Adam Smith, the father of modern economics, published “The Wealth of Nations” in 1776. His laissez faire economics played a significant role in the libertarian market philosophy surrounding the founding of our nation.
Leftist professors have taught generations of students that Adam Smith was an apologist for businessmen. I challenge anyone to read “The Wealth of Nations” and find one complimentary statement about businessmen. Smith wasn’t anti-business; he understood human nature.
Run this question by anyone you know: Is deregulation pro-big business or is it pro-consumer? Five will get you 10 that the response will be: pro-big business. Let’s look at it.
During the 1980s, a major U.S. textile manufacturer launched a “Buy American” campaign, maintaining that foreign manufacturers were driving U.S. textile companies out of business with cheaper imports. These businessmen descended on Washington demanding that Congress regulate textile imports through tariffs, quotas and other restrictions. This is hardly a story of businessmen advocating laissez faire policy; it’s more akin to the mercantilism that Adam Smith protested.
Their arguments appeal to emotion but are otherwise vacuous. They claim that foreign manufacturers are running them out of business. That’s balderdash. Have you seen a foreign manufacturer forcibly stopping an American manufacturer from doing business? If you did, the persons acting for the foreign manufacturer should be arrested and jailed.
You say, “Williams, we don’t mean literally, but figuratively driving American companies out of business with cheap prices.” I’m going to insist on being literal so we can get at the heart of the matter.
Say there’s a foreign-made pair of jeans selling for $23 and an American made pair of jeans selling for $39. The American consumer has a clear choice. He can purchase the $23 pair or the $39 pair. Say most consumers prefer the $23 pair. The manufacturer of the $39 pair might go out of business. Had consumers chosen to buy the $39 pair, the outcome would be different.
Now comes the big question: If the American jean manufacturer goes out of business, who is directly responsible? Surely it’s not the foreign jean manufacturer; he has no power to force consumers to do anything. The villain is the American consumer, who could have purchased the $39 pair of jeans but didn’t. Thus, the challenge for American manufacturers, and their workers, is to find ways to protect themselves against not foreign manufacturers, but American consumers who prefer cheaper prices to higher prices. One way manufacturers can do that is to lobby Congress to use their powers to deny Americans, through tariffs and quotas, the choice to purchase $23 jeans.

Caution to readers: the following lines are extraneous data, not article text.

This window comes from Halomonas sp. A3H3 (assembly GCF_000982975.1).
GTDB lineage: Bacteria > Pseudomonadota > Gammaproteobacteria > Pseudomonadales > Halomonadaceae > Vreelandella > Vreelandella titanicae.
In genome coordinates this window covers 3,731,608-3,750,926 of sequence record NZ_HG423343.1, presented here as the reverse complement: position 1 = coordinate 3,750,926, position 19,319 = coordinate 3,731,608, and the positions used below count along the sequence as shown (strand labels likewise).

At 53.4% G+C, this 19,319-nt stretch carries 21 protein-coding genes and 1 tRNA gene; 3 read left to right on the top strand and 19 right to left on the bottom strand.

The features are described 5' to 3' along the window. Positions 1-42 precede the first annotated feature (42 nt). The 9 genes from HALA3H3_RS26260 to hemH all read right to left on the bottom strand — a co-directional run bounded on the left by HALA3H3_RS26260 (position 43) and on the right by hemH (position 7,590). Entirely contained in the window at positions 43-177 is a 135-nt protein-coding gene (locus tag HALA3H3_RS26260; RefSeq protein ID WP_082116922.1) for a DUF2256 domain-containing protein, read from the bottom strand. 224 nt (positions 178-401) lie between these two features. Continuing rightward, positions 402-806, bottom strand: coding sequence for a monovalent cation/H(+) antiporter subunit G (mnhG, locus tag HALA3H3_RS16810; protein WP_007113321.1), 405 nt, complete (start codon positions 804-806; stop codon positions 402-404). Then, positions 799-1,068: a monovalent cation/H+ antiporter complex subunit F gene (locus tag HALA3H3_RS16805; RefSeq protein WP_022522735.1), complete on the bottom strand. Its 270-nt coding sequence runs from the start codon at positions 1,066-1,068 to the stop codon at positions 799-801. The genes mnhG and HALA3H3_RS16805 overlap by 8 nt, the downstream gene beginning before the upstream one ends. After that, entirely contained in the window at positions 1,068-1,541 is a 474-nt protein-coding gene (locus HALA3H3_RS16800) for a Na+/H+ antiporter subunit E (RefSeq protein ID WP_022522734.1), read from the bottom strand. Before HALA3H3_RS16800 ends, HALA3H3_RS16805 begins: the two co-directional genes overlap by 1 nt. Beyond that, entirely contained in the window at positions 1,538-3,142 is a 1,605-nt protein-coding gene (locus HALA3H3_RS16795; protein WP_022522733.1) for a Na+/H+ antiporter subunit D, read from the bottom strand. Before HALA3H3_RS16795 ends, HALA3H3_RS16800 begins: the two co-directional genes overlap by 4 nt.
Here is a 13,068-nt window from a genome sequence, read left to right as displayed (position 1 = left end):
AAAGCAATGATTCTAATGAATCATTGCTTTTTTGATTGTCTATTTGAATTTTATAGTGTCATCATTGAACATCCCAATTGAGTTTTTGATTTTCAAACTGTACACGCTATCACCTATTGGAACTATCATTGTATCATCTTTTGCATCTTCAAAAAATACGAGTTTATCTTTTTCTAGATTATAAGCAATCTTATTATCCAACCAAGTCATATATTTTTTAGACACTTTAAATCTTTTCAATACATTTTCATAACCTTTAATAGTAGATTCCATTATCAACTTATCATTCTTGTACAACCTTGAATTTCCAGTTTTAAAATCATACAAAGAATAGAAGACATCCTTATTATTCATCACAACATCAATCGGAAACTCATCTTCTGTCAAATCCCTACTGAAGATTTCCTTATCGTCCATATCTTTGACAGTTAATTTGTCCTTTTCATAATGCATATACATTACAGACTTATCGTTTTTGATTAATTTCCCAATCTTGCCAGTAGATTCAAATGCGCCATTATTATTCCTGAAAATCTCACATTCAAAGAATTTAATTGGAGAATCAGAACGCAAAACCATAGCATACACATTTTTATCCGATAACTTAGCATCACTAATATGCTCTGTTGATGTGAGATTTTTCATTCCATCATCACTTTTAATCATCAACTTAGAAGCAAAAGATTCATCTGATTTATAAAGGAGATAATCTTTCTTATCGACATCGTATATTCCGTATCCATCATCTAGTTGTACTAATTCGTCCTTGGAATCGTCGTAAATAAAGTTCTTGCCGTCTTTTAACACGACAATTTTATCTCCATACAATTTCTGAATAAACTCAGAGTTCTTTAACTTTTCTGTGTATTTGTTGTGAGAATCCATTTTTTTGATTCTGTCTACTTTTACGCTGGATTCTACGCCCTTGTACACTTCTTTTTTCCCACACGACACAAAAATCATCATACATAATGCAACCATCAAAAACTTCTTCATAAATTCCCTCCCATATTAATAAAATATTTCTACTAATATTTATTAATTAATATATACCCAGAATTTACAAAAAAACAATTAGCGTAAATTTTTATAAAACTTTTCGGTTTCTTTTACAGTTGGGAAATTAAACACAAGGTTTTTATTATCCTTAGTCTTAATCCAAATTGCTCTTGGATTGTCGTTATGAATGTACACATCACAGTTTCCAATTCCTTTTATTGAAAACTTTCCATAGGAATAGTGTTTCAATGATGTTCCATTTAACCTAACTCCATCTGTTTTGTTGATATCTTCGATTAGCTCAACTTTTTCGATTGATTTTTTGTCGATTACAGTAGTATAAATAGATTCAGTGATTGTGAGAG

I’d be remiss if I didn’t identify another part of the problem. Congress imposes a huge regulatory burden on American businesses, such as environmental, health and safety regulations, tax compliance, and endless bureaucracy and litigation costs. While Congress has the power to impose these costs on U.S. businesses, it has no such jurisdiction in other countries. That puts American businesses at a cost disadvantage.
The bottom line is that consumers benefit from deregulation, open competition and choice. Many businessmen benefit from regulation, monopoly and restricted consumer choice. Most often, Congress comes down on the side of business and against consumers.
Some years ago, I was visiting a textile mill of one of the founders of “Buy American.” I couldn’t help but notice foreign-made textile machinery. When I queried my guide about the obvious contradiction, he replied, “We try to get the cheapest prices.” I wasn’t that surprised. Businessmen are enthusiastic supporters for a modified form of laissez faire: free markets in what they buy, and a monopoly in what they sell.